Citizenship: The Precious Legacy
A wonderful article from Thomas Lifson, as usual. We have forgotten (or more precisely, it appear our politicians have forgotten) that citizenship is a great privilege and sacred duty -- not a meal ticket to freebies and welfare benefits. This concept has been eroded by liberal education over the years and is no longer taught in the schools -- remember the antedeluvian days when there were "civics" classes in high school? Increasingly, American voters are feeling like "subjects" when we realize that politicians pay no attention to us and instead, pander to the illegal masses.
By the way, the Latin phrase Lifson quotes in this article, "Civis Romanus est", actually means "He is a Roman citizen" ("I am a Roman citizen" would be "Civis Romanus sum"). The phrase comes from Acts 22; Paul, about to be tortured, asks, "Is it lawful for you to scourge a man that is a Roman and uncondemned?" Whereupon the centurion tells the tribune that "this man is a Roman citizen" ("hic enim homo civis romanus est"). And when the tribune asks Paul if he is a Roman citizen, Paul answers simply "yes" ("etiam").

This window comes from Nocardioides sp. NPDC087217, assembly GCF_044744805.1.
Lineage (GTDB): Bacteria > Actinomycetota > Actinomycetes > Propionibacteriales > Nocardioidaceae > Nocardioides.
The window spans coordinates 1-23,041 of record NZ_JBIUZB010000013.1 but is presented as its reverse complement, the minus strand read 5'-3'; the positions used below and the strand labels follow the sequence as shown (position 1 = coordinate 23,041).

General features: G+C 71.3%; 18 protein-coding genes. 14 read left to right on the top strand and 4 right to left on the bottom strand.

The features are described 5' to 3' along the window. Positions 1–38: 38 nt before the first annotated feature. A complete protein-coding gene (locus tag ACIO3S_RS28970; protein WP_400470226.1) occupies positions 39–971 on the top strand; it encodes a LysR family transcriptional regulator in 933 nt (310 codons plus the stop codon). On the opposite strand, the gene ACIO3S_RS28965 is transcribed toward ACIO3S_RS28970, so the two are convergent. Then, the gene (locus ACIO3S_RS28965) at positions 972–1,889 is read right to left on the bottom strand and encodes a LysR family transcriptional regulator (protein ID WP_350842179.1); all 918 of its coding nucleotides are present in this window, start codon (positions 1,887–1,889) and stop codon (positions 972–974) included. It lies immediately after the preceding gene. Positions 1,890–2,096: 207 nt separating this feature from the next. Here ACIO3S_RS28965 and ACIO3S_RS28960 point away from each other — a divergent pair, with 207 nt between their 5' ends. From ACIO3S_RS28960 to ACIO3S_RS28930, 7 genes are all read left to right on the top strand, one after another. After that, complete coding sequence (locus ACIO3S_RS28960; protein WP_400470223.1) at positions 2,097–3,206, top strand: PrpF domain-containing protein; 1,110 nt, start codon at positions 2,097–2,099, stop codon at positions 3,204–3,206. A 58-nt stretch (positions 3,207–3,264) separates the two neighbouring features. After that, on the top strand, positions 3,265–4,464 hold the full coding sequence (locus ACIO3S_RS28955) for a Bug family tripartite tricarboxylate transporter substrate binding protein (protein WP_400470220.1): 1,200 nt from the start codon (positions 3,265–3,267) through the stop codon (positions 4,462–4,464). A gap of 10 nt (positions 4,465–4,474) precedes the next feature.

The American Thinker
The problem posed by the presence of millions of illegal aliens in our midst has no easy and immediately practical solution. Sweeping rhetoric from advocates of one clean-cut position or another may sound satisfying, but would cause chaos in practice. De facto open borders or mass expulsion, if ever were attempted, would be disasters. When being practical, we tend to focus on immediate practical issues like border security, drivers licenses and insurance, and the payment of income and Social Security taxes.
Lost in most of the arguments is the deep meaning that the concept of American citizenship holds for us
[...] Perhaps we need a two-tier solution. Maybe those whose identity and ultimate allegiance lies elsewhere can be offered temporary residence permits once they have made good on the back taxes they owe, have passed a background check for criminality, and agree not to burden our social welfare system with their needs. But if they do not buy into the entire package of citizenship, responsibilites and all, they do not deserve its rewards.
Citizenship should be reserved for those who understand and are committed to American fundamental values, and who stand ready to follow in the footsteps of patriots. Anything less diminishes us and our precious gift of citizenship